Oracle has signed a deal with the European Commission to provide Oracle Cloud Infrastructure (OCI) and its platform services across EU administrations.
The Commission selected OCI following a competitive procurement procedure, although Big Red has not disclosed the winning bid.
The six-year agreement is set to make OCI available to “dozens” of institutions run on behalf of the world’s richest trading bloc. The contract would offer institutions access to more than 100 OCI services, the database giant said in a statement.
Oracle said the deal is intended to allow EU institutions and bodies to meet compliance, data governance, and regulatory mandates with “less risk and cost.”
It is not alone in providing the European Commission with cloud services. The EU body operates a multi-cloud strategy and continues to work on a swift adoption of the European Cybersecurity Certification Scheme for Cloud Services (EUCS).
“The lack of trust in cloud technologies remains a barrier to a well-functioning data economy. EUCS will introduce a harmonized set of security requirements and conformity assessment methodologies so that cloud consumers can make informed decisions. Having a harmonized set of cybersecurity requirements across Europe will promote trust in cloud services, thus fostering the uptake of cloud technologies,” Oracle said in a statement.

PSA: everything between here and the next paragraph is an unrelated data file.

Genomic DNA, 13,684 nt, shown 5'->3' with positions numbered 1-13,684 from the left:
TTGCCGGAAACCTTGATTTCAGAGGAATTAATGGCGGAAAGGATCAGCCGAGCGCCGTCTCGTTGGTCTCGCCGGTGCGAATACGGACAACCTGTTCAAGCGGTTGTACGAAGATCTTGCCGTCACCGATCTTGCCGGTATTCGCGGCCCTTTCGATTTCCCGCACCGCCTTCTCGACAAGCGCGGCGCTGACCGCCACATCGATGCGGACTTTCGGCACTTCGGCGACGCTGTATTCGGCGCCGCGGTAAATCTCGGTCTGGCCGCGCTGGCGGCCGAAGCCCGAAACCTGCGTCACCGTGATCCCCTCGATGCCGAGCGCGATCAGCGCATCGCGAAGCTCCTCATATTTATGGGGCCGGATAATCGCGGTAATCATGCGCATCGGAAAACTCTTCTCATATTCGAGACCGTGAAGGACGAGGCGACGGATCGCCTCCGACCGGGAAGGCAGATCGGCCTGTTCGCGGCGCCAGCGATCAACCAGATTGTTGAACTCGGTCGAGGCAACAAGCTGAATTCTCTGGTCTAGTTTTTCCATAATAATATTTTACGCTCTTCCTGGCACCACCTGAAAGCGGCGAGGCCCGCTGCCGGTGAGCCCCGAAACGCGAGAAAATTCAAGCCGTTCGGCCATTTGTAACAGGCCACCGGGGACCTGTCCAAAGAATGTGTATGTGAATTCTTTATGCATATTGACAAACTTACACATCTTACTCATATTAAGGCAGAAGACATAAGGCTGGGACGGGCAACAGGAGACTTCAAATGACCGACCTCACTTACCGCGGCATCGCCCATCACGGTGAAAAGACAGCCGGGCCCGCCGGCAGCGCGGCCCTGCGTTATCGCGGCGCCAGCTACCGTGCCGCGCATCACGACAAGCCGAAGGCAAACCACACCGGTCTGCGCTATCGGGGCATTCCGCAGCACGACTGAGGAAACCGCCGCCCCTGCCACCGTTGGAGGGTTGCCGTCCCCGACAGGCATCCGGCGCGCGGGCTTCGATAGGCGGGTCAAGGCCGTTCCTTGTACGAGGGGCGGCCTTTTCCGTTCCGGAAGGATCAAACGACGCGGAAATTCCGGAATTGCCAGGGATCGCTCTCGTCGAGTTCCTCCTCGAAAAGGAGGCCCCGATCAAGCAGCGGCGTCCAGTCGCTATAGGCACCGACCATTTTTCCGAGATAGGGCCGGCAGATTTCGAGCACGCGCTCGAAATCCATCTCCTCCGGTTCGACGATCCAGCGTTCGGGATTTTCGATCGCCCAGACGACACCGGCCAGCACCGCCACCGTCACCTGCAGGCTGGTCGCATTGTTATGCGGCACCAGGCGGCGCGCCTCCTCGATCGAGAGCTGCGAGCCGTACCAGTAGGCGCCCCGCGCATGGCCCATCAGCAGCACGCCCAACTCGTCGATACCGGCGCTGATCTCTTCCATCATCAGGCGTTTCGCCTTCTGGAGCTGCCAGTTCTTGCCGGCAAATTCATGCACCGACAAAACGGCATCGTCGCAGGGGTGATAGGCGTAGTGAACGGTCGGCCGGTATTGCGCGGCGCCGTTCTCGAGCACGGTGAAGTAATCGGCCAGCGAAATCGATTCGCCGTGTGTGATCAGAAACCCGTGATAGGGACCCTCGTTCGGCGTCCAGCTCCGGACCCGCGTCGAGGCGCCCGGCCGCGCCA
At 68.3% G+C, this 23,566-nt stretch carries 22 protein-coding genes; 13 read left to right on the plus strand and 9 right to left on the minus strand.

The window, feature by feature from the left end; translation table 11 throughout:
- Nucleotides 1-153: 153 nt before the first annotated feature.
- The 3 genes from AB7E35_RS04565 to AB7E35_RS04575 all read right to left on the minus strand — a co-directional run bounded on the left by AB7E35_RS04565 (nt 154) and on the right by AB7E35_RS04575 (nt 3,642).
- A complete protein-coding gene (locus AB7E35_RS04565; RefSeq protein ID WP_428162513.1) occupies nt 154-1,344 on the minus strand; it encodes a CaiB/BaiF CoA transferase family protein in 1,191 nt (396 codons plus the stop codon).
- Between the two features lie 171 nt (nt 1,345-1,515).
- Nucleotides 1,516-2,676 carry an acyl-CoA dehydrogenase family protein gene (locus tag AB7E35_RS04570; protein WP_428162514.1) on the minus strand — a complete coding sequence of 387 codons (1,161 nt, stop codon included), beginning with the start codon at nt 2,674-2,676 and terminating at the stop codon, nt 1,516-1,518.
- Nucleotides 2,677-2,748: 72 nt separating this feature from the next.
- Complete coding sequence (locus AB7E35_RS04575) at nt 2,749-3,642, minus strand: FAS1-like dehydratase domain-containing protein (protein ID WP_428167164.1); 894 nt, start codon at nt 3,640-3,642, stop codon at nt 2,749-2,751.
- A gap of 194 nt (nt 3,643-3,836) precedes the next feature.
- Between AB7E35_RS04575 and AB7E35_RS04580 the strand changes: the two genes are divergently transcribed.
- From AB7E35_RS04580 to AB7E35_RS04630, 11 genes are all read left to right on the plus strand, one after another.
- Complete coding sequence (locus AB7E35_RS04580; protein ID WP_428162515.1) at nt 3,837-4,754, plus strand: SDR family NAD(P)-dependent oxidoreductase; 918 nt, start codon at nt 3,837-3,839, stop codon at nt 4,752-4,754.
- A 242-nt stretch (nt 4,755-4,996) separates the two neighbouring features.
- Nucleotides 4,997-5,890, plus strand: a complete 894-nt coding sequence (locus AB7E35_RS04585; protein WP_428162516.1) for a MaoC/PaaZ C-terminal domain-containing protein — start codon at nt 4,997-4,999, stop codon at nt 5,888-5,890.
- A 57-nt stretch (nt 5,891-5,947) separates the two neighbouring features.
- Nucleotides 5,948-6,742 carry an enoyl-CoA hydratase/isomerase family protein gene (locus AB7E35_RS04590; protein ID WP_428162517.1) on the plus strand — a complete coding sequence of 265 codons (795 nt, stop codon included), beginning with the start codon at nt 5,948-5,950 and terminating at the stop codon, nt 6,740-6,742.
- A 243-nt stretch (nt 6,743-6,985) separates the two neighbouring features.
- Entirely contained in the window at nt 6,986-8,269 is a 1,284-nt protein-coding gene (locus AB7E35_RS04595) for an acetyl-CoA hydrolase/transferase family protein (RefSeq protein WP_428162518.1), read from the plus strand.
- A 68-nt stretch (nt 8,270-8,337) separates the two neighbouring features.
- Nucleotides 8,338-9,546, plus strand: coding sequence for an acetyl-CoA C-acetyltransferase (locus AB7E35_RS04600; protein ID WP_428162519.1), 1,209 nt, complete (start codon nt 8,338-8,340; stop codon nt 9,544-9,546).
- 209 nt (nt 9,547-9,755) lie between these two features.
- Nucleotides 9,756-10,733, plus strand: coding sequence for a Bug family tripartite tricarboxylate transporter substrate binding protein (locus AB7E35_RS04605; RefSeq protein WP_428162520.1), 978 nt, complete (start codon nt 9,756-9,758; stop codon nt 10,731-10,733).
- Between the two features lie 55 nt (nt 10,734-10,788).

In 2020, AWS signed a deal with the European Commission for €54 million. Acquisition of cloud services in the field of multi-tenant Infrastructure as a service (IaaS) and platform as a Service (PaaS), was set to last four years, according to an earlier tender notice. The total value of the Cloud II framework, from which AWS was selected, was set to be €417.7 million.
Oracle claimed that more than 1,000 public sector organizations in the UK, Netherlands, Austria, and US use Oracle Cloud Infrastructure. ®